Eucalyptus Tree Care

Eucalyptus Tree Care Explained for You to Understand Perfectly

The eucalyptus tree is a highly-valued medicinal tree. In this Gardenerdy article, we present to you some useful information regarding the origins, structure, nurturing, and care related to eucalyptus trees.
Gardenerdy Staff
Last Updated: Feb 16, 2018
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The eucalyptus tree belongs to the family Myrtaceae, and is listed under the diverse genus of flowering trees. Native to Australia, they now grow in most tropical and subtropical regions of the world.

There are over 700 species of eucalyptus, most of which are found only in Australia. This tree is famous for the eucalyptus oil extracted from its leaves and bark.

Eucalyptus Tree Information
A mature Eucalyptus can grow as a low shrub or a very tall tree. Primarily, this tree has been divided into three main classifications; forest trees, which are single stemmed all the way up to the crown, which is minor in proportion to the tree's height, Woodland trees, which are also single stemmed, but they branch out a few feet above ground level, and Mallees species, which are mostly less than 10 meters in height, and multi-stemmed right from ground level, hence considered a shrub.

Eucalyptus is one of the many types of evergreen trees. It is an aromatic tree that varies in height; 10 meters to over 60 meters, depending upon the cultivator. The tallest measured specimen, the Australian Mountain Ash is 99.6 meters tall.

Bark of the eucalyptus consists of long fibers that can be pulled off easily in large pieces. Some species exude medicinal sap. Except for a few odd types that lose their leaves at the end of the dry season, most eucalyptus are evergreen.

The foliage is long, oval-shaped, with colors that range from bright to olive green. The leaves are refreshingly aromatic just like its attractive, peeling bark. The tree bears flowers from late spring to early summer in colors of cream, yellow, white, pink or red. The flowers are attractive fluffy stamens enclosed in a cap known as an operculum.

Caring for Eucalyptus Trees
As most of the trees are so tall, one is often left wondering how to care for eucalyptus trees. But the best part about growing this tree is that they are non-fussy growers, and require care only in they early years, for once they are well established, all that you would do is take in the aroma they will spread in and around your yard!

To grow a eucalyptus successfully, take into consideration the size of your tree, for once you plant them in one location, transplanting will kill them, just as less space would. They have a shallow root system, so one should ideally plant them in an area protected from high winds.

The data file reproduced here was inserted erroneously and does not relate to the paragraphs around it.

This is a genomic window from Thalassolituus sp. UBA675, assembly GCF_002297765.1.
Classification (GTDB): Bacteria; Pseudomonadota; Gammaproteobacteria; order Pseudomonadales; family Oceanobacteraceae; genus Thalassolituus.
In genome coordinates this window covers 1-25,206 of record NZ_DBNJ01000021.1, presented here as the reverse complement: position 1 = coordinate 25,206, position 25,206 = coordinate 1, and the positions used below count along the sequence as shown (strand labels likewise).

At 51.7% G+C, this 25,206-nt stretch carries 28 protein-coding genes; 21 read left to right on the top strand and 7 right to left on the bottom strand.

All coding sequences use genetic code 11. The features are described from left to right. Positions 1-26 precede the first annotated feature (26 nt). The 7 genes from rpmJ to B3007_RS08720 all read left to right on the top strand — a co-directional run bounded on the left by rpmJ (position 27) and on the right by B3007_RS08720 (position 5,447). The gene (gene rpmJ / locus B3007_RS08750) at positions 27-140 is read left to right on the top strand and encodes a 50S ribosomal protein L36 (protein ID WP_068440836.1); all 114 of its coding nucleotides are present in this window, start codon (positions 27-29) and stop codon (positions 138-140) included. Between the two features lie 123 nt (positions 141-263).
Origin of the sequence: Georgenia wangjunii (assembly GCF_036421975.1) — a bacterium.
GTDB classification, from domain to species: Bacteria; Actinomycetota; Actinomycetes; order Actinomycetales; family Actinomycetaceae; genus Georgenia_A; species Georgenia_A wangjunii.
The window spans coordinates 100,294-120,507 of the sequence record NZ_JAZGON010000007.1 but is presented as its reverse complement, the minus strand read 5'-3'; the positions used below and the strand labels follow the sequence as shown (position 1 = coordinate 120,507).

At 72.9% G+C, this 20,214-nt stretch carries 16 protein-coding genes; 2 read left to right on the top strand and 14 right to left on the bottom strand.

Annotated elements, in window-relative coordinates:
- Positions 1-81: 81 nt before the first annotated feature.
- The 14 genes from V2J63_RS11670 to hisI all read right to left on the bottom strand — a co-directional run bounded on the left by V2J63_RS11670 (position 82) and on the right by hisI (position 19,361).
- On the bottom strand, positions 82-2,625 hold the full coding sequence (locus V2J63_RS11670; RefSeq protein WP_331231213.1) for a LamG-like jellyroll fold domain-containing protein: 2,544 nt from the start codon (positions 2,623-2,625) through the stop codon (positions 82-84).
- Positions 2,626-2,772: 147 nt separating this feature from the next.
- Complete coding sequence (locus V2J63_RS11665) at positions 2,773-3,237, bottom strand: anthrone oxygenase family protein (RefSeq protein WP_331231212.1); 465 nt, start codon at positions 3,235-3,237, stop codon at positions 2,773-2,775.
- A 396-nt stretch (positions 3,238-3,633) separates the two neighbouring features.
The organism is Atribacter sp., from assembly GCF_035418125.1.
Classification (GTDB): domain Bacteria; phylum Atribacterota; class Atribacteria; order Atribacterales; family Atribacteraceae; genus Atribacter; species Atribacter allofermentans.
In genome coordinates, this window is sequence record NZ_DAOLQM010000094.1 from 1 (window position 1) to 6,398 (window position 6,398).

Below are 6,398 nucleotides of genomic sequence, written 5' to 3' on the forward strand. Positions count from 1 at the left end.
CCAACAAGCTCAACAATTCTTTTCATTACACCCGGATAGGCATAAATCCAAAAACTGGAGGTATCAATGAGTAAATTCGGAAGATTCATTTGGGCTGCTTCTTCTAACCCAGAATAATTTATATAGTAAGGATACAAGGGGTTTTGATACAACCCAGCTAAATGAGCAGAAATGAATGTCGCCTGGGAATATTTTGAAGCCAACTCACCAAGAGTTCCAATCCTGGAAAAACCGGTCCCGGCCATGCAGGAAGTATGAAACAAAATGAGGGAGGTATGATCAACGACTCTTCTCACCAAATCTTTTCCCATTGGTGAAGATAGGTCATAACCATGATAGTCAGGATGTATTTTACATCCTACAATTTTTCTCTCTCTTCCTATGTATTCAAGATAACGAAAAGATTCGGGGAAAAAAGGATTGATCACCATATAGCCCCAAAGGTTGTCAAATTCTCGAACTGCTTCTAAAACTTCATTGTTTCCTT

To plant a eucalyptus, dig a hole twice as wide and deep as the root ball size. Place the plant in the center and backfill with soil. Dig out around the tree to secure water in it, and pour water gently. Once the water gets absorbed, mulch around the tree with any type of mulch that you think is suitable. Fertilize first time after a month of planting it, and then once every three years.

Pruning eucalyptus is essential to control leaf litter, though, this becomes difficult when the tree grows very tall. Prune eucalyptus only in the summers, because they bleed sap when cut, which then makes them very susceptible to fungus infections in winters and humid climates, so always apply a wound dressing after cutting to prevent infection. It is preferable to prune only dead, damaged or diseased branches. If you desire to give your tree some particular shape, train them by gradual pruning within the first few years of their planting itself.

Eucalyptus Tree Diseases
Although very hardy, and insecticidal in nature, the eucalyptus is highly susceptible to longhorn borer, eucalyptus gall wasp, various leaf eating beetles and the lerp psyllid.

Most pests can be easily controlled by regular pruning and application of insecticides. It is important to note that the lerp psyllid is actually capable of killing the tree. Lerp psyllids are plant-juice sucking homopterans, that infect the eucalyptus leaves.

Infected leaves have small white, hemispherical cap composed of solidified honeydew and wax stuck on them. The wax results in dark sooty mold fungus growth, that spreads to the bark as well. Specific insecticides are available to deal with this problem, and must be used at the earliest. A simple way to curb any infection from spreading is to stop the use of fertilizer till the tree is free of infection.

This tree is full of a natural valuable medicinal oil, yet not many growers are fond of it due to the following reasons.
  • Its roots are shallow, which make the tall tree vulnerable to falling during high winds.
  • The oil is flammable and can aggravate a wildfire.
  • The tree secretes allelopathic chemicals via its roots, fallen bark, leaves and flowers, affecting the surrounding soil.
  • Roots of this tree inhibit root growth of other plants by damaging their nutrient source.
A gardener can easily work around these problems of the eucalyptus trees. With proper care and nurturing, this tree will beautify your garden, and spread its unique and refreshing fragrance to the surroundings.